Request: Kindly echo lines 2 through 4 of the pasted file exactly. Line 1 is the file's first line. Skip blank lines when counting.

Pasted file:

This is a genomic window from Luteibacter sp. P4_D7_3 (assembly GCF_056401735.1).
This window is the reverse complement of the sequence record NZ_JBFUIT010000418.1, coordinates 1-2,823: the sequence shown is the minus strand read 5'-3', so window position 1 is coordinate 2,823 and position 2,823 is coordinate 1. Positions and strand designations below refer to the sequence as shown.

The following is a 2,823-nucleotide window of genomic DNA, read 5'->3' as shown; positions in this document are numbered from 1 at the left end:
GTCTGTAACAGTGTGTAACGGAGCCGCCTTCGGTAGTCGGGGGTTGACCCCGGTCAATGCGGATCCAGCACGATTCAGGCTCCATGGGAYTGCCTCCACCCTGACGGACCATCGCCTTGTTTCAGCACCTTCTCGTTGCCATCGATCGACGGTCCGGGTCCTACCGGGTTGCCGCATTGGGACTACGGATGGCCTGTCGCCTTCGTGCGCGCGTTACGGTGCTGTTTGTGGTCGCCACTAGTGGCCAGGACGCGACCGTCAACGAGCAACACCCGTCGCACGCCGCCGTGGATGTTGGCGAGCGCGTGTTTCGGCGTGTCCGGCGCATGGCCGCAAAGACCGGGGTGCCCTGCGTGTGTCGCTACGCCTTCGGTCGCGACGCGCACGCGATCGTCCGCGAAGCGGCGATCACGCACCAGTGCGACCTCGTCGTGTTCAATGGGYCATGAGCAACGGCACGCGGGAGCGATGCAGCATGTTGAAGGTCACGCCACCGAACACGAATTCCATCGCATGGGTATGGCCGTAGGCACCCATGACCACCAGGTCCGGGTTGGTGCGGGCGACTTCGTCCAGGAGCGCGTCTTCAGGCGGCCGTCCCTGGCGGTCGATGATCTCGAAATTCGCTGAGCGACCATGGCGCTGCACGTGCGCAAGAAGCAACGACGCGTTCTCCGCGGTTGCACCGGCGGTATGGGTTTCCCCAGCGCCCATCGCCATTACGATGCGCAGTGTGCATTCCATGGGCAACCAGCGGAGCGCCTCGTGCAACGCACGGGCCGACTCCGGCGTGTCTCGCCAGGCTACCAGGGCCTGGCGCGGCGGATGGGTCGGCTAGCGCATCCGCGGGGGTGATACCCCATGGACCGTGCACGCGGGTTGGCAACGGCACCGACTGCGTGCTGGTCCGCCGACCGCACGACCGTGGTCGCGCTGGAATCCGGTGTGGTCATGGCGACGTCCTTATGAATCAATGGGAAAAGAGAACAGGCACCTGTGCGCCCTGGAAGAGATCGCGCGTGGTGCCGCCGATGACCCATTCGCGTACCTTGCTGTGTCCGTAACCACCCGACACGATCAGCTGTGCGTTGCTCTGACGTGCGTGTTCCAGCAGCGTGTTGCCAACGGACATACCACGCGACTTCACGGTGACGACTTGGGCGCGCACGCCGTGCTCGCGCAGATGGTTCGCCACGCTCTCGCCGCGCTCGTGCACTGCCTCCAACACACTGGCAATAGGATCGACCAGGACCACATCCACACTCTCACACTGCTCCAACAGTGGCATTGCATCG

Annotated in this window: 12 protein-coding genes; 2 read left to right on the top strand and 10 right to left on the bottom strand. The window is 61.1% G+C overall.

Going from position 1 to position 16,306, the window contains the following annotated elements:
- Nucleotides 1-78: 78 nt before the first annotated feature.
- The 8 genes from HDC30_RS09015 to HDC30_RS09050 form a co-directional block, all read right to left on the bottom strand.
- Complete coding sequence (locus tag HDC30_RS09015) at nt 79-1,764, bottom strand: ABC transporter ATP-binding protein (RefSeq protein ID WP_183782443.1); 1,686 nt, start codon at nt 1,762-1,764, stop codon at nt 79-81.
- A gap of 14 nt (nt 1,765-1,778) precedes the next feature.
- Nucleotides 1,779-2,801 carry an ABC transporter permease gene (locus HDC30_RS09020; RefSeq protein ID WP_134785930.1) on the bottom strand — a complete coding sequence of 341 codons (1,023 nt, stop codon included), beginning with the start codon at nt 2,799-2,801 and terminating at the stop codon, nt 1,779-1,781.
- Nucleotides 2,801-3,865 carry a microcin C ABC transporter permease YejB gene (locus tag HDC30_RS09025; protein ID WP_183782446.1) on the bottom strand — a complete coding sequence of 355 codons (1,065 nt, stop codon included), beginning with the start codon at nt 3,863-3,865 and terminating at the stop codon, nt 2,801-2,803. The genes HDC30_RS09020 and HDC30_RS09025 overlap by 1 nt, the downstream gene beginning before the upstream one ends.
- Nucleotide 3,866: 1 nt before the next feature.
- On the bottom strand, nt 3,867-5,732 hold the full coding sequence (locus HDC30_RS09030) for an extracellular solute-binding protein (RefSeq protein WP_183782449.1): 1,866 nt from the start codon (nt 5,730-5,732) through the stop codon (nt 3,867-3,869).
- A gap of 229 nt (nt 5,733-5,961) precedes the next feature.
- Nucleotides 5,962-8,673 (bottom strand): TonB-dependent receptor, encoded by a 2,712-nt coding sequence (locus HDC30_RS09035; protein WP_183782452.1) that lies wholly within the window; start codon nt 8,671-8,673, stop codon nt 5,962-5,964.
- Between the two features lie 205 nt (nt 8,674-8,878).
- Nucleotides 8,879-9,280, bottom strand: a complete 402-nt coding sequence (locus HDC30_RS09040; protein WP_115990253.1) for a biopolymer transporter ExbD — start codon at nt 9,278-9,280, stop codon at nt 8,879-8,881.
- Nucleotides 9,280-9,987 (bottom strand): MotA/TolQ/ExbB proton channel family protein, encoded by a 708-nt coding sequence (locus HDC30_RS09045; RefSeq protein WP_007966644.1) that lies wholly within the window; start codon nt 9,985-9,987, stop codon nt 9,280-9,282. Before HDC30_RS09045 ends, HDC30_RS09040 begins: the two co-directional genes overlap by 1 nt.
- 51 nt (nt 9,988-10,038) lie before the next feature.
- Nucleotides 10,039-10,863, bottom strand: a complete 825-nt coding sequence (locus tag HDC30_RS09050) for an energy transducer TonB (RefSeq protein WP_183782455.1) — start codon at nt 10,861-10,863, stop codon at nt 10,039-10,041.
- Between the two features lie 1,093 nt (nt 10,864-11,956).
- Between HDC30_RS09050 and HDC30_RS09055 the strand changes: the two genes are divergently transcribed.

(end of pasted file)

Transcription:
This window is the reverse complement of the sequence record NZ_JBFUIT010000418.1, coordinates 1-2,823: the sequence shown is the minus strand read 5'-3', so window position 1 is coordinate 2,823 and position 2,823 is coordinate 1. Positions and strand designations below refer to the sequence as shown.

The following is a 2,823-nucleotide window of genomic DNA, read 5'->3' as shown; positions in this document are numbered from 1 at the left end:
GTCTGTAACAGTGTGTAACGGAGCCGCCTTCGGTAGTCGGGGGTTGACCCCGGTCAATGCGGATCCAGCACGATTCAGGCTCCATGGGAYTGCCTCCACCCTGACGGACCATCGCCTTGTTTCAGCACCTTCTCGTTGCCATCGATCGACGGTCCGGGTCCTACCGGGTTGCCGCATTGGGACTACGGATGGCCTGTCGCCTTCGTGCGCGCGTTACGGTGCTGTTTGTGGTCGCCACTAGTGGCCAGGACGCGACCGTCAACGAGCAACACCCGTCGCACGCCGCCGTGGATGTTGGCGAGCGCGTGTTTCGGCGTGTCCGGCGCATGGCCGCAAAGACCGGGGTGCCCTGCGTGTGTCGCTACGCCTTCGGTCGCGACGCGCACGCGATCGTCCGCGAAGCGGCGATCACGCACCAGTGCGACCTCGTCGTGTTCAATGGGYCATGAGCAACGGCACGCGGGAGCGATGCAGCATGTTGAAGGTCACGCCACCGAACACGAATTCCATCGCATGGGTATGGCCGTAGGCACCCATGACCACCAGGTCCGGGTTGGTGCGGGCGACTTCGTCCAGGAGCGCGTCTTCAGGCGGCCGTCCCTGGCGGTCGATGATCTCGAAATTCGCTGAGCGACCATGGCGCTGCACGTGCGCAAGAAGCAACGACGCGTTCTCCGCGGTTGCACCGGCGGTATGGGTTTCCCCAGCGCCCATCGCCATTACGATGCGCAGTGTGCATTCCATGGGCAACCAGCGGAGCGCCTCGTGCAACGCACGGGCCGACTCCGGCGTGTCTCGCCAGGCTACCAGGGCCTGGCGCGGCGGATGGGTCGGCTAGCGCATCCGCGGGGGTGATACCCCATGGACCGTGCACGCGGGTTGGCAACGGCACCGACTGCGTGCTGGTCCGCCGACCGCACGACCGTGGTCGCGCTGGAATCCGGTGTGGTCATGGCGACGTCCTTATGAATCAATGGGAAAAGAGAACAGGCACCTGTGCGCCCTGGAAGAGATCGCGCGTGGTGCCGCCGATGACCCATTCGCGTACCTTGCTGTGTCCGTAACCACCCGACACGATCAGCTGTGCGTTGCTCTGACGTGCGTGTTCCAGCAGCGTGTTGCCAACGGACATACCACGCGACTTCACGGTGACGACTTGGGCGCGCACGCCGTGCTCGCGCAGATGGTTCGCCACGCTCTCGCCGCGCTCGTGCACTGCCTCCAACACACTGGCAATAGGATCGACCAGGACCACATCCACACTCTCACACTGCTCCAACAGTGGCATTGCATCG